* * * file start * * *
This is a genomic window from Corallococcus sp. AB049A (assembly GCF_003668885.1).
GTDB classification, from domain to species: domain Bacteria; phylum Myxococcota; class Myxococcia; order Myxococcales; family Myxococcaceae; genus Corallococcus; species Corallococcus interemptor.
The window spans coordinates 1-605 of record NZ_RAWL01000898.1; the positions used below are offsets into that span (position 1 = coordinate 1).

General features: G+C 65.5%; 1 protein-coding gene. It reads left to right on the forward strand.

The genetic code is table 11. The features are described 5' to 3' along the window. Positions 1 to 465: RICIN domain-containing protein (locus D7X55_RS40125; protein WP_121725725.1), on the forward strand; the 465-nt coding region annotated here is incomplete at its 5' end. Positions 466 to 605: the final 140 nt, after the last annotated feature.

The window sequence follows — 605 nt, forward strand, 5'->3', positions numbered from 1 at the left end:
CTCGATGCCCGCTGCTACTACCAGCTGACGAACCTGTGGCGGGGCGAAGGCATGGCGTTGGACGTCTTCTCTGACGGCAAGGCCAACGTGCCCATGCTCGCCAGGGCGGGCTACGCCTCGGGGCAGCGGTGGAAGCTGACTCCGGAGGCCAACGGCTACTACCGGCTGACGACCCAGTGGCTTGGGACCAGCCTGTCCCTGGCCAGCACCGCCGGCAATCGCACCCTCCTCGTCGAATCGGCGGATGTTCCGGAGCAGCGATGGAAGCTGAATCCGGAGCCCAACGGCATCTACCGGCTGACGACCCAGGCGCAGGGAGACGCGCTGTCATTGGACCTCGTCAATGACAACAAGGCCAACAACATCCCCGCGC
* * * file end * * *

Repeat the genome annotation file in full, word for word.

This is a genomic window from Corallococcus sp. AB049A (assembly GCF_003668885.1).
GTDB classification, from domain to species: domain Bacteria; phylum Myxococcota; class Myxococcia; order Myxococcales; family Myxococcaceae; genus Corallococcus; species Corallococcus interemptor.
The window spans coordinates 1-605 of record NZ_RAWL01000898.1; the positions used below are offsets into that span (position 1 = coordinate 1).

General features: G+C 65.5%; 1 protein-coding gene. It reads left to right on the forward strand.

The genetic code is table 11. The features are described 5' to 3' along the window. Positions 1 to 465: RICIN domain-containing protein (locus D7X55_RS40125; protein WP_121725725.1), on the forward strand; the 465-nt coding region annotated here is incomplete at its 5' end. Positions 466 to 605: the final 140 nt, after the last annotated feature.

The window sequence follows — 605 nt, forward strand, 5'->3', positions numbered from 1 at the left end:
CTCGATGCCCGCTGCTACTACCAGCTGACGAACCTGTGGCGGGGCGAAGGCATGGCGTTGGACGTCTTCTCTGACGGCAAGGCCAACGTGCCCATGCTCGCCAGGGCGGGCTACGCCTCGGGGCAGCGGTGGAAGCTGACTCCGGAGGCCAACGGCTACTACCGGCTGACGACCCAGTGGCTTGGGACCAGCCTGTCCCTGGCCAGCACCGCCGGCAATCGCACCCTCCTCGTCGAATCGGCGGATGTTCCGGAGCAGCGATGGAAGCTGAATCCGGAGCCCAACGGCATCTACCGGCTGACGACCCAGGCGCAGGGAGACGCGCTGTCATTGGACCTCGTCAATGACAACAAGGCCAACAACATCCCCGCGC